Here in America, police just do not realize who their worst enemy is. Right now, their worst enemy is Derek Chauvin. Derek Chauvin is a prime example of a policeman who has been corrupted by the police culture of abuse of power as a policeman’s right. As Chauvin knelt on George Floyd’s neck, he obviously feared no legal consequences even if it killed Floyd. He felt untouchable even with witnesses and on camera. As for the witnesses, he was sending precisely that message to them. “I am untouchable and be warned that I can do this to any one of you too”. He was confident that his superiors and, of course, the police union would back him up. He was passing that message to the other three cops there and in fact they dared not oppose his vicious action. They dared not oppose ‘standard police procedure” or they would face severe ostracism or worse back at the police precinct.
That is the problem, for if they don’t go along, they face police vindictiveness like Serpico did. Do you remember the movie “Serpico”? It was based on the true story of a New York cop, who was harassed and threatened by his fellow cops because he resisted and opposed their corrupt practices. But, why is Derek Chauvin the worst enemy of police? It is because he has blackened the reputation of police and destroyed any trust people might have in the police. This trust is crucial. Among his worse victims are the good police which constitute the majority. As I state in my book, “Leave the Rat Race to the Rats”, published five years ago in 2016:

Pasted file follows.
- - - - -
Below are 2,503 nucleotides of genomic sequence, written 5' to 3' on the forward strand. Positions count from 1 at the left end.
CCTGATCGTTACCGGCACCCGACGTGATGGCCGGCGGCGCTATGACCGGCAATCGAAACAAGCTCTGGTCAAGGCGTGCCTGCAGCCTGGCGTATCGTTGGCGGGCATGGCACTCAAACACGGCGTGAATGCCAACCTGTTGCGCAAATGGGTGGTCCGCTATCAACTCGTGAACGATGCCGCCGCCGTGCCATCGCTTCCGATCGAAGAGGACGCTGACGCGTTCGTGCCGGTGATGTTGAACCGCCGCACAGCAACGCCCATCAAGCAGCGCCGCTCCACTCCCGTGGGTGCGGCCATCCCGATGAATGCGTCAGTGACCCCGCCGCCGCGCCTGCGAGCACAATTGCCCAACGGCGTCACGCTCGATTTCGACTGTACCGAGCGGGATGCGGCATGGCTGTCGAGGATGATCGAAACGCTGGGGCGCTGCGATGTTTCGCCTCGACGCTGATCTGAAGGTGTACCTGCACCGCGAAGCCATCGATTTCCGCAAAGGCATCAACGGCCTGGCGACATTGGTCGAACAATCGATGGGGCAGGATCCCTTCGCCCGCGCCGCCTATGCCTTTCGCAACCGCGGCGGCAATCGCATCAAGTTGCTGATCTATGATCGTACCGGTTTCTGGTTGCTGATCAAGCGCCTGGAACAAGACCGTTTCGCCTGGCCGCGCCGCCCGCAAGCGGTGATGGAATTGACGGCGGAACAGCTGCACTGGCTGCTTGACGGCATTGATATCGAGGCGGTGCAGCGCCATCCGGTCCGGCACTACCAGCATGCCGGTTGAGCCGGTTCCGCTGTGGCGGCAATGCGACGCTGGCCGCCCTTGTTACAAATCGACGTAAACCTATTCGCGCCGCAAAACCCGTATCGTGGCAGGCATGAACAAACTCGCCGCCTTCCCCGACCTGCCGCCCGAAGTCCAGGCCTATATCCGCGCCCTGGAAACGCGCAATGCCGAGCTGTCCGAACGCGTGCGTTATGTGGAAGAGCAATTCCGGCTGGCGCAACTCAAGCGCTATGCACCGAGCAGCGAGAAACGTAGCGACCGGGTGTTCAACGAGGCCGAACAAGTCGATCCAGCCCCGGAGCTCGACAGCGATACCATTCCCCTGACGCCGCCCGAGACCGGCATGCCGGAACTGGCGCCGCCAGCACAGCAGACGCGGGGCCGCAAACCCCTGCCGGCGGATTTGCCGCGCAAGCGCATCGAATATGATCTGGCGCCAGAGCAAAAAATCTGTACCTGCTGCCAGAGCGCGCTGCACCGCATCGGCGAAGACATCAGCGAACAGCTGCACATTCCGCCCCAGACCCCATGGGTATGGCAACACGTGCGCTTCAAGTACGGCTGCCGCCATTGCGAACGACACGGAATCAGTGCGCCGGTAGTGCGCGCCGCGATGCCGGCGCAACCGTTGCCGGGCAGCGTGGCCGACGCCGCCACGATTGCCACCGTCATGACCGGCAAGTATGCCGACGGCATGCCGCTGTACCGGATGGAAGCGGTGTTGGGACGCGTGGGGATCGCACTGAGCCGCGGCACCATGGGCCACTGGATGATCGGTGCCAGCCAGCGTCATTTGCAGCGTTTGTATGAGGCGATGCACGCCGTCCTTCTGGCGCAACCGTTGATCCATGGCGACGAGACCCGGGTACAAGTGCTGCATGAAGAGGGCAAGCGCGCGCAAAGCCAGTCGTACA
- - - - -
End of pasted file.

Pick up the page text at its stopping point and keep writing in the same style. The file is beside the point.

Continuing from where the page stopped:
“Good cops must endure the stain of bad cops. The worst threat to the police is bad cops. They ruin the reputation of the police, sow distrust, enmity, and disrespect in the community. A cop’s job is hard enough. Bad cops ruin it for cops everywhere. Bad cops breed distrust of the community and good cops suffer the consequences.
In the present cop culture, too often good cops are not respected in the police force. They must go along with police abuses or face hostility and kiss promotional opportunities goodbye. They must be helpless spectators to police brutality or face serious consequences. For instance:
Officer Carol Horne of the Buffalo police force found that out the hard way. After stopping a fellow officer from using excessive force, she was fired from her job and had her pension withdrawn. Horne, who worked as a police officer for 19 years, responded to a call for assistance at a domestic dispute and saw another officer punching a civilian in the face. After the suspect was led out of the house in handcuffs, the officer became violent again and began to choke him.
Horne stepped in, telling the other officer to release the restrained suspect. When he refused, Horne grabbed the officer’s arm off of the man’s neck. The violent officer responded by punching Horne so hard in the face that he broke her nose. Horne was fired over the incident, her pension effectively withdrawn because she was terminated two months before the 20-year mark.”
I am glad to report that this took place in 2006, but just last week, the courts have not only cleared this courageous former officer, Carol Horne, but have rescinded her firing, restored her pension and granted her back-pay.
In conclusion, I turn once again to words from my book, “Leave the Rat Race to the Rats” :
“All people want is to be treated fairly with respect and dignity. They want to be considered innocent until proven guilty, not stereotyped and profiled as guilty before proof. Black ghetto residents are prime victims of crime and should be able to obtain police protection instead of police persecution.”